olden times, there were certain fixed occasions when
labour and frolic went hand in handwhen professional
duty and kindhearted glee mutually kissed each other.
The "rockin mentioned by Burns
e'en we had a rockin
see in the dim and hazy distance of the past. It is only
under the refractive medium of vigorous recollection
that I can again bring up to view (as the Witch of Ender
did Samuel) those images that have been reposing, "
midst the wreck of things that were," for more than
fifty years. Yet my early boyhood was familiar with
these social senile and juvenile festivities. There
still sits Janet Smith, in her toy-mutch and
check-apron, projecting at intervals the well-filled
spindle into the distance. Beside her is Isabel Kirk,
elongating and twirling the yet unwound thread. Nanny
Nivison occupies a creepy on the further side of the
fire (making the third Fate !), with her shears. Around,
and on bedsides, are seated Lizzy Gibson, with her
favoured lad; Tam Kirkpatrick, with his jo jean on his
knee; Rob Paton the stirk-herd ; and your humble
servant. And "now the crack gaes round, and who so
wilful as to put it by?" The story of past times ; the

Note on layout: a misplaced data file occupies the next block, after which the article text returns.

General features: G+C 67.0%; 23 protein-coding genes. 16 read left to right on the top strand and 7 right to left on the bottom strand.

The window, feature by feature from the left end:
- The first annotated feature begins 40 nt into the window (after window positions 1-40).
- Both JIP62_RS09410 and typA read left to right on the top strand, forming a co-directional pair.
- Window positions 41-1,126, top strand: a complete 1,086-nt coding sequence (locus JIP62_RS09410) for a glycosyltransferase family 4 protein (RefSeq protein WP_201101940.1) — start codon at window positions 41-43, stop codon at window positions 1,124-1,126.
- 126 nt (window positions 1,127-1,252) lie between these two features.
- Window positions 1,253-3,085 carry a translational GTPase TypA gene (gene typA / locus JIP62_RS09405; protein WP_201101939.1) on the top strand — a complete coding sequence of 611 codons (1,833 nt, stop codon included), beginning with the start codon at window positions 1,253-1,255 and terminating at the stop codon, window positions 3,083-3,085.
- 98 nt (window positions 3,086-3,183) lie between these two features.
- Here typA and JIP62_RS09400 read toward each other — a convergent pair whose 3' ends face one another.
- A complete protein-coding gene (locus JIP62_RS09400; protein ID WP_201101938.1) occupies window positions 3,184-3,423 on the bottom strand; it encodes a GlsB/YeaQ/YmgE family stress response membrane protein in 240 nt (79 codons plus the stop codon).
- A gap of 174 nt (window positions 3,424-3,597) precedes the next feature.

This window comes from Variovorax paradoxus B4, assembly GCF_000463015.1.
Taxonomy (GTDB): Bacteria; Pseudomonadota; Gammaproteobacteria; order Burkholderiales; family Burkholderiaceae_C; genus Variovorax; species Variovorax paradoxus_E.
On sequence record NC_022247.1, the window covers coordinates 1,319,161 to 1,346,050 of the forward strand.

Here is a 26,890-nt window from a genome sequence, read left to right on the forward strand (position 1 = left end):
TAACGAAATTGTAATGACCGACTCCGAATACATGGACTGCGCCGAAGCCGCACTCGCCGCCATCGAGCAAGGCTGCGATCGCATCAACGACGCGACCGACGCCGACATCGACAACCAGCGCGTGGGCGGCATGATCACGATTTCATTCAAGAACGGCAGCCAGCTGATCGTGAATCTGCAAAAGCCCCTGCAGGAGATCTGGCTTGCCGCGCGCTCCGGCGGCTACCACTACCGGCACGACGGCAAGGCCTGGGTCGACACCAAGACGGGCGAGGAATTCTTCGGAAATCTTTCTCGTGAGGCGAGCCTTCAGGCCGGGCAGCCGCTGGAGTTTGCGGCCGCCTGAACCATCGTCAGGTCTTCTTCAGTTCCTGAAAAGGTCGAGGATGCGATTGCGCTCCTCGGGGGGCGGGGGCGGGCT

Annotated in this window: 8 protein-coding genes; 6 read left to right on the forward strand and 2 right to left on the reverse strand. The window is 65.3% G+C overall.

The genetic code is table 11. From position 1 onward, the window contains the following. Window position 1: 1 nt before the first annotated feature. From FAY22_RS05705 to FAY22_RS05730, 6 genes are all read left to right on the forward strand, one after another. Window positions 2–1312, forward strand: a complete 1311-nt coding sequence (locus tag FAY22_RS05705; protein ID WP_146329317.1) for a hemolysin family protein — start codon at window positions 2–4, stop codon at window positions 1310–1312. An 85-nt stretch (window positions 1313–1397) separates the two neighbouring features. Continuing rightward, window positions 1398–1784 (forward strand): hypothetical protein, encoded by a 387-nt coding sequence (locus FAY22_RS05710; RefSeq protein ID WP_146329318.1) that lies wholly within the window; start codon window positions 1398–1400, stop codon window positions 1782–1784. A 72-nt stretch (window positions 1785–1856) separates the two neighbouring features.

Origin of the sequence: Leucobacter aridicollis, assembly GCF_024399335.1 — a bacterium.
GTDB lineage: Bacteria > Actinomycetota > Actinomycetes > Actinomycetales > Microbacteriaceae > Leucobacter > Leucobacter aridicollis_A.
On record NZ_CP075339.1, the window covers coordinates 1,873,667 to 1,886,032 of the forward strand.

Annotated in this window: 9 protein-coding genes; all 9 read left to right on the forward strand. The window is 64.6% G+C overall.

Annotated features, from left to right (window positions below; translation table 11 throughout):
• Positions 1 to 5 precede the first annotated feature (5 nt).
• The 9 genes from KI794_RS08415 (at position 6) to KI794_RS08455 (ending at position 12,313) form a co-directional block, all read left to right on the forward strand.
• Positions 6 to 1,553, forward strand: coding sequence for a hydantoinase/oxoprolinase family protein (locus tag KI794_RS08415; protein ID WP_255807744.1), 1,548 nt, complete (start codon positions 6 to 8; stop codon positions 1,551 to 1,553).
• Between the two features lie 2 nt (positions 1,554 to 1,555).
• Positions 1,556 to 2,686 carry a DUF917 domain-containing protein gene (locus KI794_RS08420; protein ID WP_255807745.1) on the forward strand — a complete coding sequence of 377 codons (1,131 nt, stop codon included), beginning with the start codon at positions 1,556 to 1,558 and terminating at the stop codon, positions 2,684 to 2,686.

report of recent love-matches and miscarriages; the
gleeful song, bursting unbid from the young heart,
swelling forth in beauty and in brightness like the
waters from the rock of Meribah: the occasional female
remonstrance against certain welcome impertinences, in
shape of, "Come now, Tamnane o yer nonsense. "Will !
I say, be peaceable, and behave yersel afore folk. 'Od,
yell squeeze the very breath out o a body.
a social glass o' strunt,
They parted oft careering
On sic a night.
heard a lilting at our ewe-milking.
How few of the present generation have ever heard of
this "lilting, except in song. It is the gayest and
sunniest season of the year. The young lambs, in their
sportive whiteness, are coursing it, and bleating it,
responsive to their dams, on the hill above. The old
ewes on the plain are marching
labour much of man and dog
pen or fold. The response to the clear-toned bleat of
their woolly progeny is given, anon and anon, in a
short, broken, low bass. It is the raven conversing with
the jackdaw ! All is bustle, excitement, and badinage.
"Weer up that ewe, Jenny, lass. Wha kens but her woo may
yet be a blanket for you and ye ken wha to sleep in!
"Haud yer tongue, Tammie, and gang hame to yer books and
yer schoolin. Troth, it will be twa days ere the crews
dirty your kirk riggin!
wouf!hee, hee, hee!